Green metrics provide data on the environmental impact of analytical procedures and help claiming the greenness of a method. They are an essential tool that also allows comparing the greenness performances between methods as well as finding the strong/weak points or aspects to be improved within an analytical procedure. Although essential, green metrics were rarely used until recently. It is often under-appreciated that in order for a method to be claimed green, an assessment of greenness is necessary and should be provided. Whether optimizing or applying an analytical procedure, the use of green metrics is critical and should precede any analytical practice including that of sample preparation.
TF1 will support our network members by answering questions on e.g., the criteria used for assessing analytical methods, the use of the corresponding open-source software, the quantification of specific criteria etc. Questions can be emailed to sampleprep<at>tuc.gr (title of email: TF1 Green Metrics) and one of the task force leaders will shortly reply. TF1 will initially focus on AGREEprep (a green metric for sample preparation methods) and will expand soon to other metric tools.
Links to metric tools:
- AGREEprep - Analytical greenness metric for sample preparation, TrAC Trends Anal. Chem. 149 (2022) 116553. https://doi.org/10.1016/j.trac.2022.116553
- A Tutorial on AGREEprep an Analytical Greenness Metric for Sample Preparation, Advances in Sample Preparation, 3 (2022) 100025. Open Access. https://doi.org/10.1016/j.sampre.2022.100025 and the corrigendum
- AGREE - Analytical GREEnness Metric Approach and Software, Anal. Chem. 92 (2020) 10076–10082. https://doi.org/10.1021/acs.analchem.0c01887
- A new tool for the evaluation of the analytical procedure: Green Analytical Procedure Index, Talanta. 181 (2018) 204–209. https://doi.org/10.1016/j.talanta.2018.01.013
-Complementary green analytical procedure index (ComplexGAPI) and software, Green Chem. 23 (2021) 8657-8665. Open Access. https://doi.org/10.1029/d1gc02318g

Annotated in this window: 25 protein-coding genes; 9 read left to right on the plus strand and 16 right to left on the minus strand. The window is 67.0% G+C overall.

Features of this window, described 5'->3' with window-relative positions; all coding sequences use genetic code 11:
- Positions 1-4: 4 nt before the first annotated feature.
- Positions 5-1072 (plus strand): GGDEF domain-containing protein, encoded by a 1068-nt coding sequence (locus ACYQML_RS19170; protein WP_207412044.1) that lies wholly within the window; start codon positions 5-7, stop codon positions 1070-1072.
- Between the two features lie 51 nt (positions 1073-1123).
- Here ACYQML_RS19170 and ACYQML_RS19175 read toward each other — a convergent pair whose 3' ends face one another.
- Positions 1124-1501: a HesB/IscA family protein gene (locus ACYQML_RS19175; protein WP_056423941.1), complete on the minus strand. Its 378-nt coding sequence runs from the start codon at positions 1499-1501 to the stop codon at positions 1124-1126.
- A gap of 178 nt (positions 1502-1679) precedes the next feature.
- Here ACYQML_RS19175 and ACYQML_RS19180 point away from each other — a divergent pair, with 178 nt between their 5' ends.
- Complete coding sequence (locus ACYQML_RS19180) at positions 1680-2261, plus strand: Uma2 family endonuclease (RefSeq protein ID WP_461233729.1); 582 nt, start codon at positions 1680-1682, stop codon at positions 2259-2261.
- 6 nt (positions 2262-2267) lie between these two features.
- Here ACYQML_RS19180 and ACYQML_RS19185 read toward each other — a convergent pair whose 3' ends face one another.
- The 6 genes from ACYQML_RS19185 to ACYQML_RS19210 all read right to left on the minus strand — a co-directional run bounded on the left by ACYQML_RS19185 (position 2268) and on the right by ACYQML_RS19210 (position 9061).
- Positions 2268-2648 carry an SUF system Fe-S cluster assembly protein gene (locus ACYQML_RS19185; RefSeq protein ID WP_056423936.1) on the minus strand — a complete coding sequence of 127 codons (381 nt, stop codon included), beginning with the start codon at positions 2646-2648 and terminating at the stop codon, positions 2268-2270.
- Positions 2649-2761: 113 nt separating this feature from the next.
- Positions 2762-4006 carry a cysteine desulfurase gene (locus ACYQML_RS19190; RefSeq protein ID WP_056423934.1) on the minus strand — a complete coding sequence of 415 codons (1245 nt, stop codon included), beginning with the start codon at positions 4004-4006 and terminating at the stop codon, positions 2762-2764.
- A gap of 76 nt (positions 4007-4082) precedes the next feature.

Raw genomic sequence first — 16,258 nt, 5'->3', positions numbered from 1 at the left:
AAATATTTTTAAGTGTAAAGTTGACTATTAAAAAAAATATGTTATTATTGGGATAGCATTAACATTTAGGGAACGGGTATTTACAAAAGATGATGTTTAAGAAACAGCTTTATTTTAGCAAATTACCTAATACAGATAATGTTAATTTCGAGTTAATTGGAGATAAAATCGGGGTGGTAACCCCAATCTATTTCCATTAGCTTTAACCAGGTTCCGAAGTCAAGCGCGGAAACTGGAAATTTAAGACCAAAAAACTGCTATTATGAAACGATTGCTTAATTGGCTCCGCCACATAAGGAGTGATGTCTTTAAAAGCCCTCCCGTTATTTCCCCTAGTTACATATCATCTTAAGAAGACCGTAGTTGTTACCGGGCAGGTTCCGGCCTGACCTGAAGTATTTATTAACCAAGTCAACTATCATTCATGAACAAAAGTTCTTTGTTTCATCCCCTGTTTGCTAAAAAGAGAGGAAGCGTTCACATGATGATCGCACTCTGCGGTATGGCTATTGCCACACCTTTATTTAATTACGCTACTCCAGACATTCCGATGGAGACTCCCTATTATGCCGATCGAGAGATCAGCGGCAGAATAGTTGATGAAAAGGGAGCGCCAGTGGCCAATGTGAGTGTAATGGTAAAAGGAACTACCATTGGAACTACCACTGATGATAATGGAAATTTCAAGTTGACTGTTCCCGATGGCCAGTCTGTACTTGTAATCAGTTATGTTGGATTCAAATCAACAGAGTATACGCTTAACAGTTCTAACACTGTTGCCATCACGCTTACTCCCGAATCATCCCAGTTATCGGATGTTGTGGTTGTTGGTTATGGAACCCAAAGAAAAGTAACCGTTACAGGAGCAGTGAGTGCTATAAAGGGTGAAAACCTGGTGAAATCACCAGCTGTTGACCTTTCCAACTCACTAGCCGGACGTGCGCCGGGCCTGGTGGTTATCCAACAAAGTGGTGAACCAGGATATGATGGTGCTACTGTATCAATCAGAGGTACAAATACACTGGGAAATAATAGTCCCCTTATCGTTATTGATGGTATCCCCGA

Links to concepts related to green sample preparation and green analytical chemistry:
- The ten principles of green sample preparation, TrAC Trends Anal. Chem. 148 (2022) 116530. Open Access. https://doi.org/10.1016/j.trac.2022.116530
- The 12 principles of green analytical chemistry and the SIGNIFICANCE mnemonic of green analytical practices, TrAC - Trends Anal. Chem. 50 (2013) 78–84. https://doi.org/10.1016/j.trac.2013.04.010
- Green Analytical Chemistry, TrAC - Trends Anal. Chem. 27 (2008) 497–511. https://doi.org/10.1016/j.trac.2008.05.003
- Green Chemistry: Theory and Practice, in: Oxford University Press, New York, 1998.
Francisco Pena-Pereira received his PhD (2009) in Chemistry from the University of Vigo (Spain) and the Habilitation (2018) in Chemistry from the Gdańsk University of Technology (Poland). At present, he focuses on the implementation of nanomaterials in miniaturized systems for analyte sensing at the University of Vigo (Spain) as distinguished researcher. He has published 61 scientific papers, 8 book chapters and 2 books (as Editor).
Beate Gruber, received her PhD from the University of Rostock (Germany) in 2016. She then worked as a postdoctoral researcher at Organic & Biological Analytical Chemistry (ULiège), and at the Department of Biochemistry and Molecular Biology (PSU), followed by a position as a research scientist at the RIC in Belgium. Since 2019, she is a GC laboratory manager in Analytical and Material Science at BASF SE (Germany). Her expertise includes capillary gas chromatography coupled to various detection technologies, multidimensional gas chromatography and miniaturized sample preparation.
Mehmet Gumustas is an Associate Professor at the Ankara University Institute of Forensic Sciences Department of Forensic Toxicology, Ankara, Turkey. He received his PhD from Ankara University Health Science institute Department of Analytical Chemistry in 2016. He is a member of EuChemS-DAC Bioanalytics study group. His research activities focused on the development of analytical methodologies (chromatography, capillary electrophoresis, etc.) for the determination of chiral and achiral compounds, impurities as well as metabolites from different matrices.
Natalia Manousi, is a Post-Doctoral researcher in Pharmaceutical Analysis in the Department of Pharmacy of the Aristotle University of Thessaloniki, Greece. She received her PhD in Chemistry from the Laboratory of Analytical Chemistry of the Department of Chemistry of Aristotle University of Thessaloniki in 2022. Currently, her research interests focus on the development of microextraction methodologies combined with chromatographic and spectrometric techniques. Up to now, she has published more than 70 research articles and book chapters.